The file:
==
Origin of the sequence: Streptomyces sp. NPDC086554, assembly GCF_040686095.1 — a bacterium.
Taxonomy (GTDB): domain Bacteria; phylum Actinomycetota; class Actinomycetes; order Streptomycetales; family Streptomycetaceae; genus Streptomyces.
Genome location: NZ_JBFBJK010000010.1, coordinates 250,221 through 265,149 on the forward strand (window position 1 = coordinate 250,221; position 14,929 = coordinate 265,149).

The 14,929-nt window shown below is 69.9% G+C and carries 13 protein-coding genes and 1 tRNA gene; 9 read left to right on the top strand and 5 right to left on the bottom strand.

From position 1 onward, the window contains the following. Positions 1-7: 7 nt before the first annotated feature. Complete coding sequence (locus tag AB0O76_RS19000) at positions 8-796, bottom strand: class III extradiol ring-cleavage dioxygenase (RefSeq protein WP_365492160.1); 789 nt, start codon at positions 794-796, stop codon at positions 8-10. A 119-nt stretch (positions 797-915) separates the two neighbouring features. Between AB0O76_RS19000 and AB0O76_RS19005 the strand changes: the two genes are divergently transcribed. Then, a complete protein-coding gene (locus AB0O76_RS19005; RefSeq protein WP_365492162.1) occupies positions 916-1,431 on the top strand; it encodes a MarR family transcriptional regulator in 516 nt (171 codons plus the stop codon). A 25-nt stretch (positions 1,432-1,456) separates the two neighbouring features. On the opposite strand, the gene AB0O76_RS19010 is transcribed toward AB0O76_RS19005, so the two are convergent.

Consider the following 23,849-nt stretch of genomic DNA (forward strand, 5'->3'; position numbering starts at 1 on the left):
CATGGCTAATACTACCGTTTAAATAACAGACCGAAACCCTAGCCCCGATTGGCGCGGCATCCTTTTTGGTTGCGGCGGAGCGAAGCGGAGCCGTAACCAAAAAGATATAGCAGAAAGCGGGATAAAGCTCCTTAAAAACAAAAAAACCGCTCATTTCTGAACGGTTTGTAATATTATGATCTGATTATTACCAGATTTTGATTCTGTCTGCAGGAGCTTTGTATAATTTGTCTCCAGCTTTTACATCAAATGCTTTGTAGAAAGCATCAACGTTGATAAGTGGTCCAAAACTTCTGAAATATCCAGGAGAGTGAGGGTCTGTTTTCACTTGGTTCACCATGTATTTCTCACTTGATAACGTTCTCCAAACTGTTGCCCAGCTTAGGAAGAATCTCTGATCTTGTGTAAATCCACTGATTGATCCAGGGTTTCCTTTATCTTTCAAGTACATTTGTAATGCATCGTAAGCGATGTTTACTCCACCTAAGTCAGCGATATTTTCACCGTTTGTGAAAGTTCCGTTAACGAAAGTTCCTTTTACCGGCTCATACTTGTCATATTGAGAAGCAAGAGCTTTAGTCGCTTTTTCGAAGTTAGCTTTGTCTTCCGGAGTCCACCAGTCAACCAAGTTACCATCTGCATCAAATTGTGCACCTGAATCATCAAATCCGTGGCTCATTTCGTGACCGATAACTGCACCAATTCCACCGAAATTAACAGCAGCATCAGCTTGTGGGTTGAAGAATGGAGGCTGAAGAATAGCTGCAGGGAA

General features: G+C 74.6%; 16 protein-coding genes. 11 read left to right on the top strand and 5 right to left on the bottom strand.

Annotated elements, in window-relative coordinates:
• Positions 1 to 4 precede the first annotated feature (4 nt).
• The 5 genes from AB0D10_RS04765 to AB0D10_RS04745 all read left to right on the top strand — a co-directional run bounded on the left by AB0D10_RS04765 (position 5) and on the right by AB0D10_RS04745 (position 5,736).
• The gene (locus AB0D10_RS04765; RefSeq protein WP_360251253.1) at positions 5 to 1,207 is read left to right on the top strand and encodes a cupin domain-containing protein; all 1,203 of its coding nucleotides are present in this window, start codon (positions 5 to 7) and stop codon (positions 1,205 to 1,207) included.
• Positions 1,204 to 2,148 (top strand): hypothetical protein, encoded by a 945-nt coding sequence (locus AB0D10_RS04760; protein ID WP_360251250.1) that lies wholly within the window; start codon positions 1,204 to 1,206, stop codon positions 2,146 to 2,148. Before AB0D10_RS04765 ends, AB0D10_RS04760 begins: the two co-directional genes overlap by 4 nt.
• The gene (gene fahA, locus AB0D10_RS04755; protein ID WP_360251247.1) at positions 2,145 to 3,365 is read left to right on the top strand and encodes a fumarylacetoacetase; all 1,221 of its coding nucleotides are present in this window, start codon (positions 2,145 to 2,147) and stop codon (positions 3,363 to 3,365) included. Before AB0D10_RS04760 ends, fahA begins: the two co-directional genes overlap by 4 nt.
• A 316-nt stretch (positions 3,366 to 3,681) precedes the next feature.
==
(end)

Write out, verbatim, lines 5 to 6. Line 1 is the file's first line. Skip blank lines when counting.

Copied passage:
From position 1 onward, the window contains the following. Positions 1-7: 7 nt before the first annotated feature. Complete coding sequence (locus tag AB0O76_RS19000) at positions 8-796, bottom strand: class III extradiol ring-cleavage dioxygenase (RefSeq protein WP_365492160.1); 789 nt, start codon at positions 794-796, stop codon at positions 8-10. A 119-nt stretch (positions 797-915) separates the two neighbouring features. Between AB0O76_RS19000 and AB0O76_RS19005 the strand changes: the two genes are divergently transcribed. Then, a complete protein-coding gene (locus AB0O76_RS19005; RefSeq protein WP_365492162.1) occupies positions 916-1,431 on the top strand; it encodes a MarR family transcriptional regulator in 516 nt (171 codons plus the stop codon). A 25-nt stretch (positions 1,432-1,456) separates the two neighbouring features. On the opposite strand, the gene AB0O76_RS19010 is transcribed toward AB0O76_RS19005, so the two are convergent.

Consider the following 23,849-nt stretch of genomic DNA (forward strand, 5'->3'; position numbering starts at 1 on the left):